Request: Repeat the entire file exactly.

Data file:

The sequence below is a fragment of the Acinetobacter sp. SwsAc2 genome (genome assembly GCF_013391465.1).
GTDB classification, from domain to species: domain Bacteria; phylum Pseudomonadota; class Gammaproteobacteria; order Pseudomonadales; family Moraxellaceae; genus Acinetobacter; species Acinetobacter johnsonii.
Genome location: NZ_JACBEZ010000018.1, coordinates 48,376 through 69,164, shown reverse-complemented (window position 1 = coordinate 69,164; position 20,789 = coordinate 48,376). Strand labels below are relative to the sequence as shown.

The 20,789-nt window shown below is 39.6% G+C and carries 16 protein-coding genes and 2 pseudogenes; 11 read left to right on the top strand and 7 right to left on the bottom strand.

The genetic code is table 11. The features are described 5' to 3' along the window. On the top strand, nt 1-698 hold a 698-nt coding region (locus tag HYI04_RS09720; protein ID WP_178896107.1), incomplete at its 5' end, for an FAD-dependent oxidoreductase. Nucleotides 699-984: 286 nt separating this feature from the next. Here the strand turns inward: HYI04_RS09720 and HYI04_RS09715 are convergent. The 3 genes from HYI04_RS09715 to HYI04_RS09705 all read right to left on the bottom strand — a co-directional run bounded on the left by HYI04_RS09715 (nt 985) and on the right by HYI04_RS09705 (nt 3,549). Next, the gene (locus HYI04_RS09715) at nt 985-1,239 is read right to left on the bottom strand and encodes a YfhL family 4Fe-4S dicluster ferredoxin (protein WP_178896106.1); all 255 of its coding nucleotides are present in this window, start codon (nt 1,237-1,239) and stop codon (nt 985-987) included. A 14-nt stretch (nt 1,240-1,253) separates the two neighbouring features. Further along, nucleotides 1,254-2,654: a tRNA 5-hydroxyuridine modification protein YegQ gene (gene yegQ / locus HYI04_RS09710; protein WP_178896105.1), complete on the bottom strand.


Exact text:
The sequence below is a fragment of the Acinetobacter sp. SwsAc2 genome (genome assembly GCF_013391465.1).
GTDB classification, from domain to species: domain Bacteria; phylum Pseudomonadota; class Gammaproteobacteria; order Pseudomonadales; family Moraxellaceae; genus Acinetobacter; species Acinetobacter johnsonii.
Genome location: NZ_JACBEZ010000018.1, coordinates 48,376 through 69,164, shown reverse-complemented (window position 1 = coordinate 69,164; position 20,789 = coordinate 48,376). Strand labels below are relative to the sequence as shown.

The 20,789-nt window shown below is 39.6% G+C and carries 16 protein-coding genes and 2 pseudogenes; 11 read left to right on the top strand and 7 right to left on the bottom strand.

The genetic code is table 11. The features are described 5' to 3' along the window. On the top strand, nt 1-698 hold a 698-nt coding region (locus tag HYI04_RS09720; protein ID WP_178896107.1), incomplete at its 5' end, for an FAD-dependent oxidoreductase. Nucleotides 699-984: 286 nt separating this feature from the next. Here the strand turns inward: HYI04_RS09720 and HYI04_RS09715 are convergent. The 3 genes from HYI04_RS09715 to HYI04_RS09705 all read right to left on the bottom strand — a co-directional run bounded on the left by HYI04_RS09715 (nt 985) and on the right by HYI04_RS09705 (nt 3,549). Next, the gene (locus HYI04_RS09715) at nt 985-1,239 is read right to left on the bottom strand and encodes a YfhL family 4Fe-4S dicluster ferredoxin (protein WP_178896106.1); all 255 of its coding nucleotides are present in this window, start codon (nt 1,237-1,239) and stop codon (nt 985-987) included. A 14-nt stretch (nt 1,240-1,253) separates the two neighbouring features. Further along, nucleotides 1,254-2,654: a tRNA 5-hydroxyuridine modification protein YegQ gene (gene yegQ / locus HYI04_RS09710; protein WP_178896105.1), complete on the bottom strand.